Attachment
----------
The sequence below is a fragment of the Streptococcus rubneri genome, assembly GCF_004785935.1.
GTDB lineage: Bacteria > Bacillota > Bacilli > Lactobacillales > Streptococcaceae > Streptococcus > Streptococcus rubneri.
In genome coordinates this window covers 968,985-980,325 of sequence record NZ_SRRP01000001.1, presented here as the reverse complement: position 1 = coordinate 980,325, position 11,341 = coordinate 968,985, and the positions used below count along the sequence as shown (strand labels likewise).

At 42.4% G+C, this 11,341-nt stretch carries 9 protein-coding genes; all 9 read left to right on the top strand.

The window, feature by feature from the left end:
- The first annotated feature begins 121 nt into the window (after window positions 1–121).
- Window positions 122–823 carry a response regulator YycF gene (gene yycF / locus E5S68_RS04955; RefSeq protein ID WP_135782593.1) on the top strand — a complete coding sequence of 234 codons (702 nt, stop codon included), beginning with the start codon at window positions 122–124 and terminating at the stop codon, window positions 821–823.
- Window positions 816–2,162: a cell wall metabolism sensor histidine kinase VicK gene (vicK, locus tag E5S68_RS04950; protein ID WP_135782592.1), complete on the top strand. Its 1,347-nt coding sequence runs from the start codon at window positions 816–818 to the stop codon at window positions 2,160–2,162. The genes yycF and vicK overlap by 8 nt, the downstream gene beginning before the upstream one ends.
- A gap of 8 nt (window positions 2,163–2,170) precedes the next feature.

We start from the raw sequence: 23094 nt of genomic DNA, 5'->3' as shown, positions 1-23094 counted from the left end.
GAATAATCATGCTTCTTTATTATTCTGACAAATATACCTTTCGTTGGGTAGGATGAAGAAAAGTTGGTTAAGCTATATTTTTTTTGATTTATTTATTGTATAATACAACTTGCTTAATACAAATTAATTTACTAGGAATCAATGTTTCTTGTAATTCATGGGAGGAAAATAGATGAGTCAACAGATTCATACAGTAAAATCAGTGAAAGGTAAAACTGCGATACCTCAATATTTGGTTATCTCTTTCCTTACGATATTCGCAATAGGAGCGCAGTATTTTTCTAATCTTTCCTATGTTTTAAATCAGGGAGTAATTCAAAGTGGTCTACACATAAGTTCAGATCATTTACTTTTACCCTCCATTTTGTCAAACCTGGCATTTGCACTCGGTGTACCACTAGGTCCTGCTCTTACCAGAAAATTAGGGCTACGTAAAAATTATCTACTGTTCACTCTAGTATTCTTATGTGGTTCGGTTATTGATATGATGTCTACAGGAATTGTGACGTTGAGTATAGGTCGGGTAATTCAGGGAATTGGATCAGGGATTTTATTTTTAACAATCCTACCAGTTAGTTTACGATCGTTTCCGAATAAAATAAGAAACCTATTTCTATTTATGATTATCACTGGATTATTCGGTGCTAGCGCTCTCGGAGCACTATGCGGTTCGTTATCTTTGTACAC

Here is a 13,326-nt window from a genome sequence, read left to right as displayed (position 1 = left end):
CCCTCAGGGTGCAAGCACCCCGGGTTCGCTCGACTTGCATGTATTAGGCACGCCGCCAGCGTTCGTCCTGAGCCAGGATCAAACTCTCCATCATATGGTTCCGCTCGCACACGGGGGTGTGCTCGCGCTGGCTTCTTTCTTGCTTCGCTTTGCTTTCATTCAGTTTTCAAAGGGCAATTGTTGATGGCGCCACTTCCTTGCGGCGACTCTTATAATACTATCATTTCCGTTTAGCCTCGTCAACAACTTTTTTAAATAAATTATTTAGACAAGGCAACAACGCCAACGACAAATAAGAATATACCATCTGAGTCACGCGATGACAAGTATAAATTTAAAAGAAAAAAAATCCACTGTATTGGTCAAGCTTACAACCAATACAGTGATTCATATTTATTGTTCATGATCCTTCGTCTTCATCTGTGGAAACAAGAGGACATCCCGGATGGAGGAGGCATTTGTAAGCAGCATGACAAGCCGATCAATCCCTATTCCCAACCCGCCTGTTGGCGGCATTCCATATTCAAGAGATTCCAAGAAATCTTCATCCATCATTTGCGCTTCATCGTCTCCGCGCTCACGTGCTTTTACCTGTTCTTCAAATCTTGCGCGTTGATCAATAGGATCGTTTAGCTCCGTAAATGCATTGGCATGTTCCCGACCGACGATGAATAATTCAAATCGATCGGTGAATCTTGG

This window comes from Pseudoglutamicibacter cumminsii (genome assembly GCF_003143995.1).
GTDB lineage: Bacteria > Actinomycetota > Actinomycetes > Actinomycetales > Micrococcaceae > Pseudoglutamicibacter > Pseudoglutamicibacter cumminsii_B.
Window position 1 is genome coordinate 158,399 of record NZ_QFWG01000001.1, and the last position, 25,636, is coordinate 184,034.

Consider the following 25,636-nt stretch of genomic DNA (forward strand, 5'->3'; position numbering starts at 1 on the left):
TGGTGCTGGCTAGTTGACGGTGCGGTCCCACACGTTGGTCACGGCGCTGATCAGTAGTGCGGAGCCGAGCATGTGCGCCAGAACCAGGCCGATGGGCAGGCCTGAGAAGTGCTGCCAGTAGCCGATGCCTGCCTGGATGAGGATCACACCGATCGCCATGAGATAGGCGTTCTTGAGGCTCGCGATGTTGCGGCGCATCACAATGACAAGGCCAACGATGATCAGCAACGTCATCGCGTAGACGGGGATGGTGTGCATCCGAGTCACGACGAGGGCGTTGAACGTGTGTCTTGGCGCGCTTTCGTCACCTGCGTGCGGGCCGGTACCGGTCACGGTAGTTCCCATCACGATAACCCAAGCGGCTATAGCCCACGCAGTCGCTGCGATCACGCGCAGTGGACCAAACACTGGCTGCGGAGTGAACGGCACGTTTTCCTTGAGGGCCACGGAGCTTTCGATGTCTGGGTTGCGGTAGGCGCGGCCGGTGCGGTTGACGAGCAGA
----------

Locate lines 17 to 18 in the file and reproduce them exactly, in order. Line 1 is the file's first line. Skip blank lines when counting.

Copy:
Consider the following 25,636-nt stretch of genomic DNA (forward strand, 5'->3'; position numbering starts at 1 on the left):
TGGTGCTGGCTAGTTGACGGTGCGGTCCCACACGTTGGTCACGGCGCTGATCAGTAGTGCGGAGCCGAGCATGTGCGCCAGAACCAGGCCGATGGGCAGGCCTGAGAAGTGCTGCCAGTAGCCGATGCCTGCCTGGATGAGGATCACACCGATCGCCATGAGATAGGCGTTCTTGAGGCTCGCGATGTTGCGGCGCATCACAATGACAAGGCCAACGATGATCAGCAACGTCATCGCGTAGACGGGGATGGTGTGCATCCGAGTCACGACGAGGGCGTTGAACGTGTGTCTTGGCGCGCTTTCGTCACCTGCGTGCGGGCCGGTACCGGTCACGGTAGTTCCCATCACGATAACCCAAGCGGCTATAGCCCACGCAGTCGCTGCGATCACGCGCAGTGGACCAAACACTGGCTGCGGAGTGAACGGCACGTTTTCCTTGAGGGCCACGGAGCTTTCGATGTCTGGGTTGCGGTAGGCGCGGCCGGTGCGGTTGACGAGCAGA